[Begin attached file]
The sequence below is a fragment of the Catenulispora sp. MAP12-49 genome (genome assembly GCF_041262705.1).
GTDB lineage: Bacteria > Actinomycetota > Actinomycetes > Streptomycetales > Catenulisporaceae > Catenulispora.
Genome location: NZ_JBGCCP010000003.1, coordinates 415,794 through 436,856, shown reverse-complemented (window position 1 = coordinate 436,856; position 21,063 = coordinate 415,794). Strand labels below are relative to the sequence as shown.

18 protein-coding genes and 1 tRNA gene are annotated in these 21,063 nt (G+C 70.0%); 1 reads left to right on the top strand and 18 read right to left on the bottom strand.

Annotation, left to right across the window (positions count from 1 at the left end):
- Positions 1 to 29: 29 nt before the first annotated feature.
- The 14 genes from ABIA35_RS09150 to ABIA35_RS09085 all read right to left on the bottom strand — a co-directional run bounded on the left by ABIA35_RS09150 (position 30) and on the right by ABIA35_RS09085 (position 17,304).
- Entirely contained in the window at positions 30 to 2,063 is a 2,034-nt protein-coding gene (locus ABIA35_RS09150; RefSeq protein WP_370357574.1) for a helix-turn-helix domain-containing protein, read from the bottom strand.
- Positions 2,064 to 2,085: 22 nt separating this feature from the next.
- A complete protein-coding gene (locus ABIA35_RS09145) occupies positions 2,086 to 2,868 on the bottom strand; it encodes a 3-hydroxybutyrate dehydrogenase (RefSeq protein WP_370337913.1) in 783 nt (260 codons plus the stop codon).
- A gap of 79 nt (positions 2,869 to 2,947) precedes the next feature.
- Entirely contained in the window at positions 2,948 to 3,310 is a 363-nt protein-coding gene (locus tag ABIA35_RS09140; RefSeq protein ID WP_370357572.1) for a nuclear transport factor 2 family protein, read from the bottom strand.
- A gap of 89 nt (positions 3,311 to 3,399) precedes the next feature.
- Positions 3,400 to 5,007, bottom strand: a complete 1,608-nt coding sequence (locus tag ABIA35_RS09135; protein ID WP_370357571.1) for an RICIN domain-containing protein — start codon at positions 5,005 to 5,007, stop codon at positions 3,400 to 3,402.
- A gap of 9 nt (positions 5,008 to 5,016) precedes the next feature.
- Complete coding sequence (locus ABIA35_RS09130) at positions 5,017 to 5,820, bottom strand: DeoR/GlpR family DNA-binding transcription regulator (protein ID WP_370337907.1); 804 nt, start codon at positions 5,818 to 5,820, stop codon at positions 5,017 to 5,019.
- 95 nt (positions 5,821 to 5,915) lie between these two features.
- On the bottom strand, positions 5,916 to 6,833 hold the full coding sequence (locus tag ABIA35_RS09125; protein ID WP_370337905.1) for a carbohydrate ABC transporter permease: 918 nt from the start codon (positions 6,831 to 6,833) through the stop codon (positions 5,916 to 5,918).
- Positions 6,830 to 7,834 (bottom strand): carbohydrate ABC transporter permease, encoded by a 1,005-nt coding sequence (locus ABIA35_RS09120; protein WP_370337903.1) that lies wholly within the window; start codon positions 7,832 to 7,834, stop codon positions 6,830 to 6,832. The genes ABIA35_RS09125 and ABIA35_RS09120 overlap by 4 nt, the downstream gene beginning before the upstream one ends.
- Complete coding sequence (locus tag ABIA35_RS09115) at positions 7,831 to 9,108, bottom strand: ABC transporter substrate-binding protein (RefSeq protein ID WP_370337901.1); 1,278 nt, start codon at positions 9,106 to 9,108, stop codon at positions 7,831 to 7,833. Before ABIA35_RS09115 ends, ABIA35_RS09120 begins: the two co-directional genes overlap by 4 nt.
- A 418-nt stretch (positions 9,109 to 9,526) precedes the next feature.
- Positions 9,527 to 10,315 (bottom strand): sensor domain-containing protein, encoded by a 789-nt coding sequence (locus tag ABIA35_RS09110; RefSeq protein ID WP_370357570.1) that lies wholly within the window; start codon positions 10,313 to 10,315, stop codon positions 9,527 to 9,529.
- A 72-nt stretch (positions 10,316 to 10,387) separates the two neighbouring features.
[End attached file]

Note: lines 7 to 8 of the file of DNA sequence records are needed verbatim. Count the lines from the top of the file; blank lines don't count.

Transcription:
- The 14 genes from ABIA35_RS09150 to ABIA35_RS09085 all read right to left on the bottom strand — a co-directional run bounded on the left by ABIA35_RS09150 (position 30) and on the right by ABIA35_RS09085 (position 17,304).
- Entirely contained in the window at positions 30 to 2,063 is a 2,034-nt protein-coding gene (locus ABIA35_RS09150; RefSeq protein WP_370357574.1) for a helix-turn-helix domain-containing protein, read from the bottom strand.